And while you'd expect Damon and Johansson's characters to hook up, they don't, really. Oh, they may going forward, but that's after the credits have rolled. Meanwhile, the real romance is between Mee and his dead wife (though she doesn't really appear on camera except for one very brief scene at the end) – and instead of it being creepy or maudlin, Crowe makes it seem natural and proper.
So what we get is your typically "feel good" movie, except that this one is also a very good movie that just happens to make you feel good in the process of it unspooling before your eyes.
The Blu-ray is also very good. We received the three disc combo pack that includes Blu-ray, DVD and digital copy. The video quality is great, with a nice and clean picture that brings the lovely cinematography to life very well. Colors are nice and rich, detail is fine indeed, and the image shows very nice depth, with excellent black levels.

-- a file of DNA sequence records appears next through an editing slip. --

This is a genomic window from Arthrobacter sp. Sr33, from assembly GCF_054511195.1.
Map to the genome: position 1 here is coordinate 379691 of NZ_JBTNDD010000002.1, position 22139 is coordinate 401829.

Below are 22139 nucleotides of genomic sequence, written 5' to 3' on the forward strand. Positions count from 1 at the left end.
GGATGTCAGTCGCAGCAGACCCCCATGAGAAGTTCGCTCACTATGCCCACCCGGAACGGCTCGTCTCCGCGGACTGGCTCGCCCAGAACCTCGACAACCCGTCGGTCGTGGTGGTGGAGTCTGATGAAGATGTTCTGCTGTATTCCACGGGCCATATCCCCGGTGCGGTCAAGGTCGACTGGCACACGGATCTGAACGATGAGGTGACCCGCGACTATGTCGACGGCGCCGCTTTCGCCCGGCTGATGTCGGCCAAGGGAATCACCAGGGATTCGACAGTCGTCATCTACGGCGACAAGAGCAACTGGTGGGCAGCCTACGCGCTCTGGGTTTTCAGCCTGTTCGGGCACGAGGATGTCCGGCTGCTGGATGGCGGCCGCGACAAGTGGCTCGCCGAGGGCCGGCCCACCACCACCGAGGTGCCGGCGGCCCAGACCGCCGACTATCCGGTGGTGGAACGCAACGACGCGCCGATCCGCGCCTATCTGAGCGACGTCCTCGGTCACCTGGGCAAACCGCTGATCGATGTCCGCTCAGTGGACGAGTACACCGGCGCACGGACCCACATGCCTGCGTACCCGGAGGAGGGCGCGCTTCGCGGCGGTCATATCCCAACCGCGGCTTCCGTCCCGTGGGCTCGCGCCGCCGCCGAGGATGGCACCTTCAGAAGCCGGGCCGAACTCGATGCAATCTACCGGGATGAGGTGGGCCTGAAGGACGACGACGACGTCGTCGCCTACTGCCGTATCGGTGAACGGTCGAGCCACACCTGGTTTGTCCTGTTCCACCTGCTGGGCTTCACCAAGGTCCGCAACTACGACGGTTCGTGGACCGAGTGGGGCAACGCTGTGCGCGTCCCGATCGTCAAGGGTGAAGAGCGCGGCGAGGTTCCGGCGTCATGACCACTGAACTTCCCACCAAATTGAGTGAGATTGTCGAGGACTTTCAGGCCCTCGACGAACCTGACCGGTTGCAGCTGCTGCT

We reviewed the DTS-HD Master Audio 5.1 surround audio track (as mentioned, there's also a "family friendly" track you don't really need), and it's also first rate. Cameron Crowe is known well for his use of music – usually via popular recordings he uses to enhance the mood – and this film is no different. And it sounds really good. In one instance, he plays the instrumental intro to Tom Petty's "Don't Come Around Here No More" as a background to where Dylan gets kicked out of school, a delicious choice used deliciously the same way he used Petty's "Free Fallin'" in Jerry Maguire, when Maguire's life is in free fall but he doesn't realize it yet.